The Schwarzenegger Hide and Seek is my book chapter in Advertising and Public Memory, published by Routledge. For this investigation, I found rare examples of hand-painted shop signs still visible in Ho Chi Minh City, Vietnam, in the second decade of the 21st century. Visual research suggests that urban Vietnam had a strong body of hand-painted signs, even during war time, but few examples now survive in this country that has developed rapidly in recent decades. Hand-painted shop signs, adverts and propaganda have practically disappeared from the public space, overtaken by vast quantities of computer-generated signage commonly printed on plastic or vinyl.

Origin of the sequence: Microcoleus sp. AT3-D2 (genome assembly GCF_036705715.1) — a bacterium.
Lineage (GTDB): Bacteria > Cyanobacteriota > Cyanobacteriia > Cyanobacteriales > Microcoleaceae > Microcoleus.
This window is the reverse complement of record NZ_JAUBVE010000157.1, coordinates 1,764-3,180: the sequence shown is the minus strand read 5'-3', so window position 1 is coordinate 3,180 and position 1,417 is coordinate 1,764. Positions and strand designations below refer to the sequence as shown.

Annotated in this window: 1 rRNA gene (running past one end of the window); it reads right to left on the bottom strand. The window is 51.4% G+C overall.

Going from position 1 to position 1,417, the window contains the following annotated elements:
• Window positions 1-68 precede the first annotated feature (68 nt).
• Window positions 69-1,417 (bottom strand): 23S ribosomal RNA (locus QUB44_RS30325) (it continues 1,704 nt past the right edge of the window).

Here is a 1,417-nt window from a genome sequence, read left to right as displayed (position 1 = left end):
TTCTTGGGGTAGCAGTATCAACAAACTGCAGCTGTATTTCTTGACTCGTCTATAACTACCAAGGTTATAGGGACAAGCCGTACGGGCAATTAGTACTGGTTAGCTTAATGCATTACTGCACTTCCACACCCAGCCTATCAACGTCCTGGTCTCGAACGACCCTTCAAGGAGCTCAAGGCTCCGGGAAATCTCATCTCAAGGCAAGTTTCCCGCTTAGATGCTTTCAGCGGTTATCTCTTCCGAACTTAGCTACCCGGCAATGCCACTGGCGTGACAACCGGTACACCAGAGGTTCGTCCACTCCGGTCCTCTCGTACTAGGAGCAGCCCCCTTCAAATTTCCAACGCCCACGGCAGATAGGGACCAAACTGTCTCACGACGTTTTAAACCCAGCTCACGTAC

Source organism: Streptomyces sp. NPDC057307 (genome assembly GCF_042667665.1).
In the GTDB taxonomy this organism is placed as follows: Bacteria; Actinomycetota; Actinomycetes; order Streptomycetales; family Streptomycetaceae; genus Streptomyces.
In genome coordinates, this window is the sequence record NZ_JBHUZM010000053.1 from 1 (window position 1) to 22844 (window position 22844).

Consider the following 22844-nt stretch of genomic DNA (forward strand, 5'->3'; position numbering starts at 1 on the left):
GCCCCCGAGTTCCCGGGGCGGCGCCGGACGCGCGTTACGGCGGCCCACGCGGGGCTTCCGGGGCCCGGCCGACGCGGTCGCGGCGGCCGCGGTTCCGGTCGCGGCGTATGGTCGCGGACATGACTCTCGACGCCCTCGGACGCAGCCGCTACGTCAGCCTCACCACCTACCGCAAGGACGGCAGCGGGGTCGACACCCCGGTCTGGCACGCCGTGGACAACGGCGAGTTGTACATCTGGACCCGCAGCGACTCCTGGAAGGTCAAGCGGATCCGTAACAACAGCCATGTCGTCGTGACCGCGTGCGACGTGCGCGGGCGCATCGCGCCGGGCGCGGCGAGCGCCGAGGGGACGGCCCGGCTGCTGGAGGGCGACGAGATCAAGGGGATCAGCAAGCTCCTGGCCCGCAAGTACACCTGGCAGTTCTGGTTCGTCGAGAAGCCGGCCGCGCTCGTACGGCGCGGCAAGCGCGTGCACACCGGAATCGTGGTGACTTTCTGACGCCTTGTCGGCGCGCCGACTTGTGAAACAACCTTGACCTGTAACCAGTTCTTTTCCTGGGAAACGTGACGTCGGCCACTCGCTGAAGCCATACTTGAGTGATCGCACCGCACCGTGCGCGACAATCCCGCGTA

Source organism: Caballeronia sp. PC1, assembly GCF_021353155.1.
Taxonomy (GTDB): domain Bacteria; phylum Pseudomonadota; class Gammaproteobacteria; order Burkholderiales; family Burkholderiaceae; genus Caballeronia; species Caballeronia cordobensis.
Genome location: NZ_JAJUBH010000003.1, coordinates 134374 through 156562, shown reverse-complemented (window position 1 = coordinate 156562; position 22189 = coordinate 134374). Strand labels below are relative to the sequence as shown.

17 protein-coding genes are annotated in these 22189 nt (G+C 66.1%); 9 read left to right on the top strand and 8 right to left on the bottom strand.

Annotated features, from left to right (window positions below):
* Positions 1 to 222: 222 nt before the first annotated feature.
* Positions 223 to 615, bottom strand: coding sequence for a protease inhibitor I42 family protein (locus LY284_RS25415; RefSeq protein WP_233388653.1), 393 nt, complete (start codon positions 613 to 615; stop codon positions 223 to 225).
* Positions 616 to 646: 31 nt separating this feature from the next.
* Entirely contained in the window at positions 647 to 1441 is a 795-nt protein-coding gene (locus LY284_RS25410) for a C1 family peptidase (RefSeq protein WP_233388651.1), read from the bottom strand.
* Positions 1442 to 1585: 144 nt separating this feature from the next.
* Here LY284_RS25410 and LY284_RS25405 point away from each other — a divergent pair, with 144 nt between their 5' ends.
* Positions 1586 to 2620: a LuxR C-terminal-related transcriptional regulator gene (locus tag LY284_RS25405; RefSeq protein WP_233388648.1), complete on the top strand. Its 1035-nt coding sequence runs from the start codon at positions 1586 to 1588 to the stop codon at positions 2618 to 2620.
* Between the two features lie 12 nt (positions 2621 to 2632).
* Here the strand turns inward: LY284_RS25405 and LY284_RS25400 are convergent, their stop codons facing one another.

The photos in the book are greyscale, but here you can admire the signs in full colour:
Hand painted sign for Chánh Nghia cake decorators, Ho Chi Minh City, Vietnam. Photo by Cristina Nualart, 2015
Hand painted sign (now gone) on body building club, Ho Chi Minh City, Vietnam. Photo by Cristina Nualart, 2011
As someone who is fascinated by the power of the object, especially the found object, from arte povera to material culture, my interest in hand painted signs is quite predictable. Stories of my first thrills in this field in Vietnam appear in this post from 2012: The last hand painted sign in Saigon.